by Piet Coetzer

Electricity security

Distribution fingered as biggest problem

Electricity - Power lines
Electricity
The electricity generation capacity of Eskom has been widely regarded as the biggest threat to the country’s energy security and a major risk to the economy. But at parliamentary hearings last week, the electricity distribution network and its maintenance by the fragile municipal level of government was fingered as the really dangerous area that could collapse over the next three years. 
Fresh on the heels of a damning report by the auditor general on the state of municipal government, an expert told a parliamentary committee that more highly disruptive power cuts should be expected, as the electricity distribution grid will gradually collapse from 2015 unless the existing maintenance backlog is urgently addressed.

Deon Louw, the deputy director of electro-technical services in Overstrand municipality, Western Cape, told members of parliament that “we are three years away from collapse. It is going to collapse in stages, as some parts are older than others. We will see power failures."

He told the portfolio committee on energy that the lifespan of a distribution network was 50 years. Various components of South Africa's network had an average age of 47 years. Power failures were often wrongly blamed on Eskom's generation capacity, when in fact the fault lay with aging distribution infrastructure, he said.

Over the two days of the hearing it transpired that there is a R35 billion backlog on network maintenance of which R25 billion resides with municipalities, growing by R3 billion due to an under spend of 54% per year.

It also transpired that the problem is not a lack of money for maintenance, but that available income from the sale of electricity is redirected towards unforeseen expenses, such as higher than expected public service salary increases.

Calls were made for maintenance funding to be ring fenced through legislation and for a 1% levy to be charged on distribution.

The auditor general’s annual report revealed that only 13 of the country's 343 municipalities received clean audits in the past financial year. He also faulted municipalities for R11 billion in unauthorised and irregular expenditure.

Ongama Mhalawe, deputy director of the department of co-operative governance, echoing the auditor general’s report, told the committee that municipalities were plagued by a lack of technical capacity, funding gaps and poor revenue management.

Evidence of this was a collective municipal debt of R76 billion, of which R12.7 billion consisted of unpaid electricity bills.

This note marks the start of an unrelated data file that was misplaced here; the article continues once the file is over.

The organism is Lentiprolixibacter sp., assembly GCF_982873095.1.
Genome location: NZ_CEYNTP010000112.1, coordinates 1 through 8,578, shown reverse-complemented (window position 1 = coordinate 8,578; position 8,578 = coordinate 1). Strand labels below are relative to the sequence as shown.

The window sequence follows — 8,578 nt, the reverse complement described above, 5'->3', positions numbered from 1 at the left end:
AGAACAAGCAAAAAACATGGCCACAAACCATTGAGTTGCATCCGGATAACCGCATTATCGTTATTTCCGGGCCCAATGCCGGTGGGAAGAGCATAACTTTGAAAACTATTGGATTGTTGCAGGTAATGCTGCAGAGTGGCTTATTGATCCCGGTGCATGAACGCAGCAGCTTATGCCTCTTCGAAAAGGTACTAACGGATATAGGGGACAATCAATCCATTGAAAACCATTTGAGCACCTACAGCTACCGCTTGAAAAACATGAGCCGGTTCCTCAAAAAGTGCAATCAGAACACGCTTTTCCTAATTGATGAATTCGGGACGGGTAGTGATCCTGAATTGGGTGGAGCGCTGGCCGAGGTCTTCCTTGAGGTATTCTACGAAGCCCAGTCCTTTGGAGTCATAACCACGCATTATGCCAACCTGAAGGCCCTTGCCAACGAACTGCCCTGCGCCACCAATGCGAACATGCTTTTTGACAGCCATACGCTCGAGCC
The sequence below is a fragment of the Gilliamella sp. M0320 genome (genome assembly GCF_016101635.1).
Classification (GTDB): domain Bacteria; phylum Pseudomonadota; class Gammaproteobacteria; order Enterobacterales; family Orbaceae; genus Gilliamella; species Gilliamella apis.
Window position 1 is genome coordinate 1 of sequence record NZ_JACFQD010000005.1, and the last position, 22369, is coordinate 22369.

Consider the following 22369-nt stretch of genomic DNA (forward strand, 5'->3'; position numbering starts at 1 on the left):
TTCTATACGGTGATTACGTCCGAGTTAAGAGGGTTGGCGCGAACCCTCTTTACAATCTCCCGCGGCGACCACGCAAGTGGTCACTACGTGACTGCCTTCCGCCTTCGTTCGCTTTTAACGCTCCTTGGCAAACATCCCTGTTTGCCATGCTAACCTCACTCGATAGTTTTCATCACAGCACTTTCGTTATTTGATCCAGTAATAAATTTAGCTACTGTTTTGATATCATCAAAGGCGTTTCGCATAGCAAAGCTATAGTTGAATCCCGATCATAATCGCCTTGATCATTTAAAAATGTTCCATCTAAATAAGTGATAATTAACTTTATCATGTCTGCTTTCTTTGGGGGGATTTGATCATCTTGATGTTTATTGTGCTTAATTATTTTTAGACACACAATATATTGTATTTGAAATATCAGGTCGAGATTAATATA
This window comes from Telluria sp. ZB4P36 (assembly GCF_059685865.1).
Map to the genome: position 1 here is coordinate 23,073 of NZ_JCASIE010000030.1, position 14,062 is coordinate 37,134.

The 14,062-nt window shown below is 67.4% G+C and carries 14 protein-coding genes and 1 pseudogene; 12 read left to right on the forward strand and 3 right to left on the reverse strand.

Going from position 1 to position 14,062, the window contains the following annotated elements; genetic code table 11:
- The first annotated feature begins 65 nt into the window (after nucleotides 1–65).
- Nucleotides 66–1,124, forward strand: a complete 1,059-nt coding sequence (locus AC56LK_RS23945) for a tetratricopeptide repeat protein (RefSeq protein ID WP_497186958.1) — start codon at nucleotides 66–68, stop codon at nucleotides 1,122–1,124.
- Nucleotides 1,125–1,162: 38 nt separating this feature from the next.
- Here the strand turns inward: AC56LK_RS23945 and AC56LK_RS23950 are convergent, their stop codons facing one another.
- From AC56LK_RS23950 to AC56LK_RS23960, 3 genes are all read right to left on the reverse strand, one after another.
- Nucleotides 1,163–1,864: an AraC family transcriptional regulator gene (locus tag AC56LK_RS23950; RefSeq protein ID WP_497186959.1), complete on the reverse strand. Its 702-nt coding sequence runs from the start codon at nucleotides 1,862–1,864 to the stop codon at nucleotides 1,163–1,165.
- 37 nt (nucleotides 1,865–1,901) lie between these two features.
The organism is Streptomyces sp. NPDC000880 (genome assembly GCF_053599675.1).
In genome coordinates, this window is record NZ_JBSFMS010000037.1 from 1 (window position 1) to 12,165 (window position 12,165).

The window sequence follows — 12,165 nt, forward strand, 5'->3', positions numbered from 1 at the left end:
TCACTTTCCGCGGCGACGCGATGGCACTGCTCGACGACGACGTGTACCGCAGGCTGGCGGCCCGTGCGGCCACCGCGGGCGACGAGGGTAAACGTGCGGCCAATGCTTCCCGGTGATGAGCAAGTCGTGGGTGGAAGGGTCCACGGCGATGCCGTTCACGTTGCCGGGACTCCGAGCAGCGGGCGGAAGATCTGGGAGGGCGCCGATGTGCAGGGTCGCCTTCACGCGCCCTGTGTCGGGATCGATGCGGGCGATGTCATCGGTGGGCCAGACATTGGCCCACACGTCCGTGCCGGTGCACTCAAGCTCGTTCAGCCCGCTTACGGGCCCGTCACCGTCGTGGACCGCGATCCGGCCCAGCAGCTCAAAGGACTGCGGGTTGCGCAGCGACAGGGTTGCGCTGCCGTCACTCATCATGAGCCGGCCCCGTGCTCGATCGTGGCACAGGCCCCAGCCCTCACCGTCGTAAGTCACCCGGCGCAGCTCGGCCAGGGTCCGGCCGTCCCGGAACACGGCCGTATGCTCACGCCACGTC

He also said that there was no clear strategy to solve the problem. "If we don't deal with the issues, including governance, we won't be able to deal with electricity distribution."

Thembani Bukula of the National Energy Regulator of SA (Nersa) also told the committee that municipal distribution chain woes, including licensing breaches, were a function of wider mismanagement.

"They're not very good at building roads or supplying water either. There is no reason in principle why municipalities should not distribute electricity, but in the current situation it is not ideal," Bukula said.

To take the function of distributing electricity away from municipalities is, however, also not a simple matter. It would strip municipalities of a vital revenue stream, often used to cross subside other services, which was the main reason why earlier plans for regional electricity distributors were shelved.

Renewable energy project

There might also be more trouble ahead on the supply side of electricity at the same time that the distribution network’s collapse is predicted. It would seem that South Africa’s renewable energy project is heading for another delay.

The 28 renewable energy project developers identified in December last year as preferred bidders, under the first bid window for the R100-billion Renewable Energy Independent Power Producer Programme (REIPPP), have been notified that the timing of financial closure may be delayed again beyond the end of July. The original deadline was 19 June.

Developers were informed that “notwithstanding the Minister of Energy’s reference, last week, to the extension of financial close to the end of July, the department is not currently in a position to advise preferred bidders of the earliest date on which the department and Eskom could conclude the implementation agreements, the power purchase agreements and the direct agreements.”

The department of energy’s aim with the REIPPP, is to procure 3 725 MW of capacity, which could be introduced into the power generation mix between 2014 and 2016.

During the first two bid windows, 47 onshore, wind, solar photovoltaic and concentrate solar projects advanced to the preferred-bidder stage – the projects represented a potential capacity of 2 459.4 MW. A delay in completing the process could also imply escalating costs for the prospective developers.
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